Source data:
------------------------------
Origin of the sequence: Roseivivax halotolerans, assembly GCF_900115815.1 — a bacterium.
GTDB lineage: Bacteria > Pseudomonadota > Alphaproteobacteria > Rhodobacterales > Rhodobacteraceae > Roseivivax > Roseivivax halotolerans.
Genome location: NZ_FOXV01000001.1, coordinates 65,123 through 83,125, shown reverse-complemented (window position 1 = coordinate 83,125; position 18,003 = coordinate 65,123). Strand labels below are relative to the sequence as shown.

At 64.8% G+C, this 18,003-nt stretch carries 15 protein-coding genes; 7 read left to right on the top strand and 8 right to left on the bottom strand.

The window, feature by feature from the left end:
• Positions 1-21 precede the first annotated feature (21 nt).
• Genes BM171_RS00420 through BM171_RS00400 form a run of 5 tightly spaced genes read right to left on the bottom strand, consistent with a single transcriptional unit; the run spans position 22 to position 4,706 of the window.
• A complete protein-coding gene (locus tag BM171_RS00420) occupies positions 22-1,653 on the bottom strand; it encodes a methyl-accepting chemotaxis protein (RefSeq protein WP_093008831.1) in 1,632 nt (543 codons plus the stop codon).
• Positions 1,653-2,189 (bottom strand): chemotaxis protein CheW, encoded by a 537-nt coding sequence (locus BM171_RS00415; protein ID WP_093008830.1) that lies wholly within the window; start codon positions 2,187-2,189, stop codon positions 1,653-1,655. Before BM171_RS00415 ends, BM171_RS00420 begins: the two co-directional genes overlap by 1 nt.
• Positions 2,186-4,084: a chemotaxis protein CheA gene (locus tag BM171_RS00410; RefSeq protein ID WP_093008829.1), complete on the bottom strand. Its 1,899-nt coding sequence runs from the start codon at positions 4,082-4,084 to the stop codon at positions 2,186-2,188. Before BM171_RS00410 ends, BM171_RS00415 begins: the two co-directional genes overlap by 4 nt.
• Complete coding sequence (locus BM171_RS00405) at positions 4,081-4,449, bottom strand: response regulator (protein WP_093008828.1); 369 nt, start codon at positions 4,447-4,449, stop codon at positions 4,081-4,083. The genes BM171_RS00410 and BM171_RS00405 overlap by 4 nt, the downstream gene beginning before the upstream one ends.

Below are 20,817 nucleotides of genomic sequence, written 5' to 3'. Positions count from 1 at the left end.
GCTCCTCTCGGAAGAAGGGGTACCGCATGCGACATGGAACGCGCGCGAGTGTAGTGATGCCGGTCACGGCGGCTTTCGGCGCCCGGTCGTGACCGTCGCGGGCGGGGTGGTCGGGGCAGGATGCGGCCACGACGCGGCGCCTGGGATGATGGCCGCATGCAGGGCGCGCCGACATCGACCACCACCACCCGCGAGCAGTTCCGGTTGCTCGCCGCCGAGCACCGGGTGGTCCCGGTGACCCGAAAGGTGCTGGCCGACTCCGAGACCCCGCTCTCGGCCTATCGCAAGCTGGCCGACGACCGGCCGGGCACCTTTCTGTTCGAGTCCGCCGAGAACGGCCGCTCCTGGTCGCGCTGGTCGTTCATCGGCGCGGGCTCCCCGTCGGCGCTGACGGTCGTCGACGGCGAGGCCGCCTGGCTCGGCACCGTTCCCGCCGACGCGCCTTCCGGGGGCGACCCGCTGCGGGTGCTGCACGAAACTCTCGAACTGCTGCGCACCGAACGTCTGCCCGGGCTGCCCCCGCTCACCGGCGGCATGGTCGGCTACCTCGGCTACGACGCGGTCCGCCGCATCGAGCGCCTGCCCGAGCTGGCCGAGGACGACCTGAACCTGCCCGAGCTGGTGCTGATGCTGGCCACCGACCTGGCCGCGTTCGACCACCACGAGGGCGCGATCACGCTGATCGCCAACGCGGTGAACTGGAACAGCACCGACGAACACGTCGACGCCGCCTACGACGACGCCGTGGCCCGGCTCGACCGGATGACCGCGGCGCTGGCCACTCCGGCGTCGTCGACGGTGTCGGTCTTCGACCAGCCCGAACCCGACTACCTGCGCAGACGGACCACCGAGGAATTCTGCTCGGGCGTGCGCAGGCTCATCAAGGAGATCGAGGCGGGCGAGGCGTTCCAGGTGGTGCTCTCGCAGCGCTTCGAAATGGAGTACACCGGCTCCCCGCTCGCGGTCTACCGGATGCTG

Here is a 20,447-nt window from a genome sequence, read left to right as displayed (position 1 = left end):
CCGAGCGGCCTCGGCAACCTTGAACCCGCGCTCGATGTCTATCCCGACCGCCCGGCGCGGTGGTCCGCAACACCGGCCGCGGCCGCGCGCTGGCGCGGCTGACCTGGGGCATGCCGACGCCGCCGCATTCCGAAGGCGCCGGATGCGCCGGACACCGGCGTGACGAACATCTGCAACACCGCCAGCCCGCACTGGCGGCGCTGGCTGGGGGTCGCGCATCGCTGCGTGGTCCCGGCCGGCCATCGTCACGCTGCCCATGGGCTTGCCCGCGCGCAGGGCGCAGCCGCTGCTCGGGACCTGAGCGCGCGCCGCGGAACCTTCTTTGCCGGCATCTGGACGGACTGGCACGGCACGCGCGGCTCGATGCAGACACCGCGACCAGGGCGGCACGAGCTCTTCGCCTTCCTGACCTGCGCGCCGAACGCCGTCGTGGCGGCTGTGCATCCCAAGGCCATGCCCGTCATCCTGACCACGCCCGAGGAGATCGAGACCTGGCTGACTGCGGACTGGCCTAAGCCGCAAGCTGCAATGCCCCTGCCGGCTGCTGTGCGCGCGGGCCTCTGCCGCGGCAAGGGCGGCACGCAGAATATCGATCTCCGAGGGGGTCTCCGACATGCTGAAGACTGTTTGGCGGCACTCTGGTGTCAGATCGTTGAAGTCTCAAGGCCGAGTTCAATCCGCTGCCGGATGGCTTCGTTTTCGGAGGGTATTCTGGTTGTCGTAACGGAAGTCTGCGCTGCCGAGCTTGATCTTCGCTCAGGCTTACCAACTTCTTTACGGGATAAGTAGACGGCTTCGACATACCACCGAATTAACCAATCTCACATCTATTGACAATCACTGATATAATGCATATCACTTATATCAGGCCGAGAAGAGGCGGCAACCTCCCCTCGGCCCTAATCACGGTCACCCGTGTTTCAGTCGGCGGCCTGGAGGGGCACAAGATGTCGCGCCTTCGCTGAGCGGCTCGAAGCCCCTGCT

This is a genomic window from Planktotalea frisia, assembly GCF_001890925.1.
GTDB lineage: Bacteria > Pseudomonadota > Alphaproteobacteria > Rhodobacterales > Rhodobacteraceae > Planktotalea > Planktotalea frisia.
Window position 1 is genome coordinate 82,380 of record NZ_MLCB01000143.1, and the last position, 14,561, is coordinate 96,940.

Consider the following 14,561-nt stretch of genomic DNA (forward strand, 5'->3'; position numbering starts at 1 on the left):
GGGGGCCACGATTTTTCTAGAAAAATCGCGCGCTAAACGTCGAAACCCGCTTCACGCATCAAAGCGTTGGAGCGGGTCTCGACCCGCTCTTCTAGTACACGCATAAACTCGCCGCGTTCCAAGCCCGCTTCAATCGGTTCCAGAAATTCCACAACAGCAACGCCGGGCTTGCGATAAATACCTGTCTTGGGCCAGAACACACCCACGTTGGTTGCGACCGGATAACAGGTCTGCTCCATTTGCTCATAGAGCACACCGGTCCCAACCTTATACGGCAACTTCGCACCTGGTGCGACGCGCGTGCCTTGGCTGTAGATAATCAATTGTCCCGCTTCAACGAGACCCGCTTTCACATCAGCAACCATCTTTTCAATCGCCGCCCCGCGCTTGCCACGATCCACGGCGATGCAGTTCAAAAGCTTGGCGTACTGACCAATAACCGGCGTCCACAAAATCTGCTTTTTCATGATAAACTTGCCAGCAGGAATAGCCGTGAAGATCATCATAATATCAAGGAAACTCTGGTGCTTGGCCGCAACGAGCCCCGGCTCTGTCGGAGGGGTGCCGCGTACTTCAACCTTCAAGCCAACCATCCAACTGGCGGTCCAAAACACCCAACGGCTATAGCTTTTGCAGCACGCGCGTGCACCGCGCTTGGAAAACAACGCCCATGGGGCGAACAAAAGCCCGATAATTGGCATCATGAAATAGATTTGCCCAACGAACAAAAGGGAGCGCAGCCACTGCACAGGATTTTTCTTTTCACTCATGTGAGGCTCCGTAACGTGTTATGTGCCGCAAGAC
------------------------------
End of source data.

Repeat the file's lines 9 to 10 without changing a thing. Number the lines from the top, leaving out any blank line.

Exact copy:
• Positions 1,653-2,189 (bottom strand): chemotaxis protein CheW, encoded by a 537-nt coding sequence (locus BM171_RS00415; protein ID WP_093008830.1) that lies wholly within the window; start codon positions 2,187-2,189, stop codon positions 1,653-1,655. Before BM171_RS00415 ends, BM171_RS00420 begins: the two co-directional genes overlap by 1 nt.
• Positions 2,186-4,084: a chemotaxis protein CheA gene (locus tag BM171_RS00410; RefSeq protein ID WP_093008829.1), complete on the bottom strand. Its 1,899-nt coding sequence runs from the start codon at positions 4,082-4,084 to the stop codon at positions 2,186-2,188. Before BM171_RS00410 ends, BM171_RS00415 begins: the two co-directional genes overlap by 4 nt.